The controversy over whether girls should be allowed to wear head scarves or hijabs while attending school or college, has now developed into a major political issue. Passions have been aroused on this issue and attempts made to divide people on communal lines.
The hijab issue began to be highlighted in the media following the decision of authorities of a government college in coastal Karnataka to deny students wearing hijab entry into classrooms. Women students in the college began a protest in January 2022 against this decision. This was followed by various incidents of harassment of women students wearing hijab in many towns of Karnataka, accompanied by vicious communal and divisive propaganda, by various state agencies and social media platforms, directed against the Muslim community.
On 5th February, the Karnataka government imposed a ban on wearing hijab in schools and colleges. This was done in the name of maintaining “equality, integrity and public order”. Responding to petitions filed by students seeking permission to wear hijab inside the classroom, the Karnataka High Court held its hearings from 10th February to 14th March. In its judgement on 14th March, the High Court upheld the government’s order of 5th February, banning the wearing of hijab within school and college premises.
The institutional ban on wearing hijab in schools and colleges is an outright attack on the right to conscience. It is an attack on the right of women of the Muslim community, to dress in accordance with their customs and traditions.
Indian society consists of people following various religions, belonging to different nations and nationalities, speaking different languages and having diverse cultures, customs and traditions, with a very wide variety of preferences of food and dress. People have every right to wear their preferred form of dress. There is absolutely no justification for declaring this as a threat to “equality, integrity and public order”. It is a complete falsehood to declare this as a “threat” to society, because it does not affect the rights of any other section of the people.
Preventing women students from attending school and college wearing hijab is, at the same time, an attack on their right to education. A further attack by the State on Muslim girls who wear hijab is the propaganda that the Muslim community is placing the hijab as a priority over educating their daughters. This baseless propaganda is being carried through the monopoly controlled media and by official spokespersons of the ruling class. Neither the girls who want to wear hijab, nor their families see any contradiction between chosing to wear hijab and at the same time wanting to be educated. It is the authority, by its decree banning hijab in schools and colleges, that is guity of forcing girls and their families to give up education if they want to follow their right to wear hijab, or give up their right to conscience, if they want education.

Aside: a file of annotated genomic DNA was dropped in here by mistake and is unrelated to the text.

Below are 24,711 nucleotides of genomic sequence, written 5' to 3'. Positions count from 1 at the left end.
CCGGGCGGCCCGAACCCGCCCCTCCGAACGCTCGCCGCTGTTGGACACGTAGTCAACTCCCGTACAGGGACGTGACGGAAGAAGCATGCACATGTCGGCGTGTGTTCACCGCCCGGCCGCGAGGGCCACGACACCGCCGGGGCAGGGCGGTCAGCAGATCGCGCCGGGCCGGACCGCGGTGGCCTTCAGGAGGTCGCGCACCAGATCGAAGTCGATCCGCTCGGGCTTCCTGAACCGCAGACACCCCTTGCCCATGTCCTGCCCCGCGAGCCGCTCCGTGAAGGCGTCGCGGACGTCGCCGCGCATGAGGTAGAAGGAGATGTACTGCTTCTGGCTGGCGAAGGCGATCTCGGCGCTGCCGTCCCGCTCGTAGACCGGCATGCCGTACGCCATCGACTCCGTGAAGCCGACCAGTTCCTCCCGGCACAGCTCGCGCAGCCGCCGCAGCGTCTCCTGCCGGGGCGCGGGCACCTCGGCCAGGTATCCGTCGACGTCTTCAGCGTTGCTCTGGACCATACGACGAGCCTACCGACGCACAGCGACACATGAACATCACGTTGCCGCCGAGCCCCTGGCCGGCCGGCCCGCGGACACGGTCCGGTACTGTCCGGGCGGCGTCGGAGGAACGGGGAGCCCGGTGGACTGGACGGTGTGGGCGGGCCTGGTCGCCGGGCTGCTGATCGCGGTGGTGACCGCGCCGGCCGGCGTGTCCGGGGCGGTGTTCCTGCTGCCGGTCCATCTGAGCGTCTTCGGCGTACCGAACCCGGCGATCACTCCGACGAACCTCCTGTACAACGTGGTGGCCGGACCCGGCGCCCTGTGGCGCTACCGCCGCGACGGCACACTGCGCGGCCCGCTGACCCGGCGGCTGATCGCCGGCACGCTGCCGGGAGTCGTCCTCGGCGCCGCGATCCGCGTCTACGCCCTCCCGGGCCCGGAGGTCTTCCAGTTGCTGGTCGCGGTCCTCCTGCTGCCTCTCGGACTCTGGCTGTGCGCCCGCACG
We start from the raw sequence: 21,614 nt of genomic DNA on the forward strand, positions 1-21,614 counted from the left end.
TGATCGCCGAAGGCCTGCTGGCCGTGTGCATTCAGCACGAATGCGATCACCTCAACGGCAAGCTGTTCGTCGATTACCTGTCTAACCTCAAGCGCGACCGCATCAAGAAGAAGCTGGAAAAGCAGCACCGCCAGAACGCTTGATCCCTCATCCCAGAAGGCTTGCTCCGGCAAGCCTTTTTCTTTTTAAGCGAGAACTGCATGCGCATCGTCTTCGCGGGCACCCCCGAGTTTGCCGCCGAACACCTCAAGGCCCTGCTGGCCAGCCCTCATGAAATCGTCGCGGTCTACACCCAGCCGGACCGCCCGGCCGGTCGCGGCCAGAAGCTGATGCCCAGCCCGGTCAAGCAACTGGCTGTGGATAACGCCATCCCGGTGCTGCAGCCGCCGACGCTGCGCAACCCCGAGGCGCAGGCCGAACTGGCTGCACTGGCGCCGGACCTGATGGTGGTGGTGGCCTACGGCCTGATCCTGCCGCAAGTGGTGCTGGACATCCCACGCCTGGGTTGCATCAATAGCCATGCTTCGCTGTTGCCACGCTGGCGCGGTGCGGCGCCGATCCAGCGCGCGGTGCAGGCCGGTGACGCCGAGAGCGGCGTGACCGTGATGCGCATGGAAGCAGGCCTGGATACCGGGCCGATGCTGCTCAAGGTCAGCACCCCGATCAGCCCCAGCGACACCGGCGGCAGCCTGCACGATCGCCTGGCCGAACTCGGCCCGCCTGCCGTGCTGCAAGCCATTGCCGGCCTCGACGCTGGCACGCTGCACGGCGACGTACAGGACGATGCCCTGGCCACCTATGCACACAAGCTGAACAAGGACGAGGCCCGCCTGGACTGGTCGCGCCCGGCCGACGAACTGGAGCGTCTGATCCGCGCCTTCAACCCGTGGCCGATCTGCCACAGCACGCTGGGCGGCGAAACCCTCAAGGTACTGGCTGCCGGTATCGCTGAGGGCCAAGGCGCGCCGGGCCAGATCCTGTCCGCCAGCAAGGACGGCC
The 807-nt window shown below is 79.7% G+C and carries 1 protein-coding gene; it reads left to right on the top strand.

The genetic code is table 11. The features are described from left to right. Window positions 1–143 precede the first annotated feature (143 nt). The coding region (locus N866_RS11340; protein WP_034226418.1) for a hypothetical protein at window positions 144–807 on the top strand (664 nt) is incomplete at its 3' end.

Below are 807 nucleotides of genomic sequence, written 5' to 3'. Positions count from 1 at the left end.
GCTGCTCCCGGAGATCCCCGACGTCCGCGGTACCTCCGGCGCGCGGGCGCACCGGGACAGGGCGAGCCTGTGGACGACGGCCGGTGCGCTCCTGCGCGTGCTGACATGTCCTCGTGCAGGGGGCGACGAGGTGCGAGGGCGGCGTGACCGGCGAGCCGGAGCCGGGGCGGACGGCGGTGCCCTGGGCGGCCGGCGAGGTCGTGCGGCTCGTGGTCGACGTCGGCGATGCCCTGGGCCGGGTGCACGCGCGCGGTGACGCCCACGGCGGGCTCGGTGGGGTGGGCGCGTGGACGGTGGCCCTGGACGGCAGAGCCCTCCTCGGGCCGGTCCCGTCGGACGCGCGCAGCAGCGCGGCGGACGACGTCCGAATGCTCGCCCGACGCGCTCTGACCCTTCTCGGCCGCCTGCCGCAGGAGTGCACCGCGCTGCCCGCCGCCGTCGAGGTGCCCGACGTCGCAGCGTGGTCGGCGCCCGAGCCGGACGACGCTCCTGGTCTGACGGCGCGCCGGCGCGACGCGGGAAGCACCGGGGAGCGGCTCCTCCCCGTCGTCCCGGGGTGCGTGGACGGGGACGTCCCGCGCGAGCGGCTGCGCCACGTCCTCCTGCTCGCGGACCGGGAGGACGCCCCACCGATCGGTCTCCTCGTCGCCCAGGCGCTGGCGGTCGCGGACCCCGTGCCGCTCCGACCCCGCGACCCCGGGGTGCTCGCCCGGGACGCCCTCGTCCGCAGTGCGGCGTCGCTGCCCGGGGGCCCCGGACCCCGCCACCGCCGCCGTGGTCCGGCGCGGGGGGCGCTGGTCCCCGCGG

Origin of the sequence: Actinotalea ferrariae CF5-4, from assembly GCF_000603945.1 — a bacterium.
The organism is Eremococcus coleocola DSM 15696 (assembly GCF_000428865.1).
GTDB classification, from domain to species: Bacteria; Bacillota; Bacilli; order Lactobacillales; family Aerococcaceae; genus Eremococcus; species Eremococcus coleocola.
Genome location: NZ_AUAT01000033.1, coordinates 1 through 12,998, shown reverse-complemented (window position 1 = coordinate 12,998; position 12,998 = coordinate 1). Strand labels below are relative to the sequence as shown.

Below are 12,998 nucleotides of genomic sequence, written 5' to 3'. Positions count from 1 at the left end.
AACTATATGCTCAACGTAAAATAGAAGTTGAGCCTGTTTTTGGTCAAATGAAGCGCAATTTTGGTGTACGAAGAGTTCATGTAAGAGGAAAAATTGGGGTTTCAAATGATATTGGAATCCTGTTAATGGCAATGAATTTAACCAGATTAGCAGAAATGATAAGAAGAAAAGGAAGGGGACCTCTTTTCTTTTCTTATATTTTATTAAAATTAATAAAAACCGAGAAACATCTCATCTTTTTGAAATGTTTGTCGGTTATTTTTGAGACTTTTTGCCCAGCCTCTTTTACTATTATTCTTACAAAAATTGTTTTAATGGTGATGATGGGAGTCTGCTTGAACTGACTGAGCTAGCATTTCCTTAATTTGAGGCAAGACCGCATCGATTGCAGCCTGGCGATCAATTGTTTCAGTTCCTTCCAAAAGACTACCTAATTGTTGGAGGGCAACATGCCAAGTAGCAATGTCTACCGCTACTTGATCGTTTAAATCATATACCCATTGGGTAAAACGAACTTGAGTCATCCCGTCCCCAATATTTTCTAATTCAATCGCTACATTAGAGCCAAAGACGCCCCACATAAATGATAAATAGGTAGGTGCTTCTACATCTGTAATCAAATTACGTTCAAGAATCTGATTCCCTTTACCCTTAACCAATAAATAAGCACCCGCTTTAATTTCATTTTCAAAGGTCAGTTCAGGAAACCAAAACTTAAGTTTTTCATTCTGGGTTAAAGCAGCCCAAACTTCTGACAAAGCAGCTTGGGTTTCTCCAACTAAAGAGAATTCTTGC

The hijab controversy is yet another conscious and deliberate attempt by the ruling class and its state to divide society as a whole, and in particular student youth on the basis of religion and culture, as well to divert them from the real source of the manifold problems facing them.
Across the country, youth are out on the streets in huge numbers, demanding good quality affordable school and university education, jobs and security of livelihood; workers and peasants are demanding their right to livelihood; people are restless about the steep escalation in prices of all goods and services. The ruling class is always trying its best to break our unity and divert us from the real source of our problems. Stirring up the hijab controversy and keeping it simmering is one more such attempt. The source of our problems is the rule of the biggest monopoly corporate houses, implemented through the government of one or another of their trusted political parties.
The creation of the hijab controversy and the state ban on hijab in educational institutions deserve to be unequivocally condemned.